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change in their going to have to find out what is the better way to change. once they have done that, i'm sure they will do very well. francine: thank you carry much for joining us today. as boris johnson says article 50 is likely to be triggered next week, has he offered much-needed clarity or further muddy waters? this is bloomberg. ♪
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francine: lets preview
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tomorrow's leadership result from the u.k. opposition labour party. great to have you on the program, as always. are we any wiser about when article 50 will be triggered? >> what we all suspect it has been confirmed, it will be triggered early next year. that's the aim. he revealed this with an interview yesterday. francine: the prime minister theresa may seem to suggest thanks, boris, leave decisions to me on brexit. >> theresa may is keen to keep control of the situation have no one step out of line. this rumor about it being early next year has been fed by a number of factors. the fact that french elections are coming up and there is a certain amount of uncertainty and there is a lot of pressure to have this happen sooner rather than later. if you wait till the french election you have another six months to go. francine: we do not really know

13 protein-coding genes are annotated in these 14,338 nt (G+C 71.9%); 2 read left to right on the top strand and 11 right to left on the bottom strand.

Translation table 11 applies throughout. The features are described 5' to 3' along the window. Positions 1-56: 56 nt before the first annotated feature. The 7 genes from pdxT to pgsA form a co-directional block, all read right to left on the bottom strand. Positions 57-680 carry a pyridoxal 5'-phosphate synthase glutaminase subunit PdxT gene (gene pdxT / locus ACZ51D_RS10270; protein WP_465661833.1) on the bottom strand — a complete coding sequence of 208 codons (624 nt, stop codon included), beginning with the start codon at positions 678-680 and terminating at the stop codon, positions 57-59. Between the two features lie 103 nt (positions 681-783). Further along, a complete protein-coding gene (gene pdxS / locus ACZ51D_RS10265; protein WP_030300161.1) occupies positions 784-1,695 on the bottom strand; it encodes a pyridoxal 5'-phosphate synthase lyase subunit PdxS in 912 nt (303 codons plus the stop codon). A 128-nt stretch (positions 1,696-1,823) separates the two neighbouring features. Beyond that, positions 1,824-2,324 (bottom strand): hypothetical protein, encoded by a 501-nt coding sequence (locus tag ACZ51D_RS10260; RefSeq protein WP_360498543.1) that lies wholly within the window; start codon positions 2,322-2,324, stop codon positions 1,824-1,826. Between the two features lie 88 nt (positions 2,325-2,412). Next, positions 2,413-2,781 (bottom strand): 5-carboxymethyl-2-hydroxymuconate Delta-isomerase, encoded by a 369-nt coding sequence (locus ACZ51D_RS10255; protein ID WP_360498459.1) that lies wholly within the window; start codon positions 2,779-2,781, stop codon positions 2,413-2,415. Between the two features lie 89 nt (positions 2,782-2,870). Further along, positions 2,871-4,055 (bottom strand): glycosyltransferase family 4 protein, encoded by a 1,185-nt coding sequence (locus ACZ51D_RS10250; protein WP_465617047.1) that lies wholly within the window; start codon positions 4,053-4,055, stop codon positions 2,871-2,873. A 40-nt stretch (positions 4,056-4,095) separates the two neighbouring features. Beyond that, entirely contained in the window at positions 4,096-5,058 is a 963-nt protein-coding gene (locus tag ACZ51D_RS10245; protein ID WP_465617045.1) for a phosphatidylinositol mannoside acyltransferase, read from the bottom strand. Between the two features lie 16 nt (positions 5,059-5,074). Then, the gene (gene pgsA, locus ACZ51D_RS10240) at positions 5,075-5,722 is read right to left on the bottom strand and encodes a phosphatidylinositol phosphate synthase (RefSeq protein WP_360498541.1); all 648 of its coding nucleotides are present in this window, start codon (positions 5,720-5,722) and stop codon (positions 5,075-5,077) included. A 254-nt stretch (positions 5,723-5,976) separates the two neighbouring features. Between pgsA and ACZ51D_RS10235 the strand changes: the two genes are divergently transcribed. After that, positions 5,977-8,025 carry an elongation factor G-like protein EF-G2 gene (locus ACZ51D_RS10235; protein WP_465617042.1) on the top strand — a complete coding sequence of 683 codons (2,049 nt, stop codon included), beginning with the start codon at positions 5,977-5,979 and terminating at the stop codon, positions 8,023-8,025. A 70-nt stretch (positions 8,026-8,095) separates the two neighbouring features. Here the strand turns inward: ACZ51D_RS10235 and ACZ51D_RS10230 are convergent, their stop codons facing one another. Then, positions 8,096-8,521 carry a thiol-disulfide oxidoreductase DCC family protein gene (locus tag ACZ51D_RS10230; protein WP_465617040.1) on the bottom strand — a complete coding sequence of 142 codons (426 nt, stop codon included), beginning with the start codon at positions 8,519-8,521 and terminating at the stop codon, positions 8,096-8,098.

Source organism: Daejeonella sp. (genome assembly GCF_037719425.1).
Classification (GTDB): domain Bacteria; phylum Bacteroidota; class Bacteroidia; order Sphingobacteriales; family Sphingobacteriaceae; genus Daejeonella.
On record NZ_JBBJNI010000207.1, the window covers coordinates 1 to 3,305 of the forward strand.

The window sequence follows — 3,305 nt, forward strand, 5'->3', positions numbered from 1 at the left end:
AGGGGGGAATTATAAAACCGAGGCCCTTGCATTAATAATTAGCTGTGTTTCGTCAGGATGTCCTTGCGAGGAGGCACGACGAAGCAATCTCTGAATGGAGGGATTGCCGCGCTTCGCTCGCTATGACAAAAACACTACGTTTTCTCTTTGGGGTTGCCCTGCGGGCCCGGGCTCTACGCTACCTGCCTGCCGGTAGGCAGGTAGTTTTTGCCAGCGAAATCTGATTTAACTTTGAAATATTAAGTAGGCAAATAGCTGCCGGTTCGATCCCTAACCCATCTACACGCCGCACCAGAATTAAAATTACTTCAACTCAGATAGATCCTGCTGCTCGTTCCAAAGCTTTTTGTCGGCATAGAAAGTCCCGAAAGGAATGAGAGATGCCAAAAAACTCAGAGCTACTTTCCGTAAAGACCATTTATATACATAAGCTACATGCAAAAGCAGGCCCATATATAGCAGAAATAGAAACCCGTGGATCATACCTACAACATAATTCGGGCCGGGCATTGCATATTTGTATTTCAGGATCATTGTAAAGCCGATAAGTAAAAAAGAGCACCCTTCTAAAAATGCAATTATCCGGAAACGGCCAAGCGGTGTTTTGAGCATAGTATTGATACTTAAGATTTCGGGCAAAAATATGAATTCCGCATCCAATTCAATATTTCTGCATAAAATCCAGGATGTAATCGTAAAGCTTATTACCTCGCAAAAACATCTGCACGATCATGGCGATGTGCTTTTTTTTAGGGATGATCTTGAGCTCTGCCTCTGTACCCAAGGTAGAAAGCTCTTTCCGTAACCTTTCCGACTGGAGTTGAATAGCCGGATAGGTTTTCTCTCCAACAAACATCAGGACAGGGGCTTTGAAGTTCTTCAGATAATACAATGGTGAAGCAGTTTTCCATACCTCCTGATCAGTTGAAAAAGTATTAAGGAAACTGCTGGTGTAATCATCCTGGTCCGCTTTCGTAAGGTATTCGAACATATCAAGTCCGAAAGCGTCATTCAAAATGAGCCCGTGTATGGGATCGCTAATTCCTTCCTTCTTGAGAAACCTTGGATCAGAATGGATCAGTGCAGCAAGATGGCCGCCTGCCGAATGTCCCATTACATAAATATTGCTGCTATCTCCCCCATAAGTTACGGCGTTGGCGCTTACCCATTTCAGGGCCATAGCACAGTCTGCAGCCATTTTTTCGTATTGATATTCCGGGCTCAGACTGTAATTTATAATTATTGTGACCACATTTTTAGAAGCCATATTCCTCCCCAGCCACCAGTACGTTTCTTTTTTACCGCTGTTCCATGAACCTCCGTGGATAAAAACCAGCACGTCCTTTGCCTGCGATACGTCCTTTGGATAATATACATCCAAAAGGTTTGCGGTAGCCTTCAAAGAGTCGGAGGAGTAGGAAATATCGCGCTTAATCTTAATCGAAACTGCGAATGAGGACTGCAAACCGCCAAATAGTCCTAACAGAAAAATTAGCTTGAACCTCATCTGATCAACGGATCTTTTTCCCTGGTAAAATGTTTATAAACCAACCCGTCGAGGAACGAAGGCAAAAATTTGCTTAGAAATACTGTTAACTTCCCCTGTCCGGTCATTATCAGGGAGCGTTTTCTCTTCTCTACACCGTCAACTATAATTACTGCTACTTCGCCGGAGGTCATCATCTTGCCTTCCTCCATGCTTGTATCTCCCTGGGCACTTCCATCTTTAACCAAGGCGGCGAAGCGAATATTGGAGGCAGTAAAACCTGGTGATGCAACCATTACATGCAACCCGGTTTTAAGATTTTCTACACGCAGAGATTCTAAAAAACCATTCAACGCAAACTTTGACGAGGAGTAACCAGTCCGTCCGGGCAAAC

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what kind of brexit we are looking at. >> what i thought was interesting about johnson's comments yesterday as he's adjusted my take less than two years once article 50 is invoked. that would suggests we are more likely to go for a hard brexit. if you have a categorical the attachment from the e.u., then, the process is somewhat faster. francine: than we have labour party leadership contest. will jeremy corbyn still be at the top? >> yes, jeremy corbyn is almost certain to win tomorrow. you never know what is going to happen. but certainly all the predictions are for him to have an overwhelming, a bigger mandate than he had before. francine: amazing. thank you so much. "surveillance is up next. tom keene will join me from new york. we will have a conversation with the blackrock strategist. later in the program, we also d'sak to islands -- irelan
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finance minister, talking brexit and apple. tom keene making its way to set. it's "surveillance." the market's center stage. this is bloomberg. ♪
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♪ >> markets caused for breath after this week's stock ponds and commodities. a big week for the world central banks. president erdogan tells bloomberg that turkey central banks should continue to drive rates lower. brexit opportunities, how will ireland whether the shock? we have an exclusive interview. i am frenzy in london. they sent me over so that we are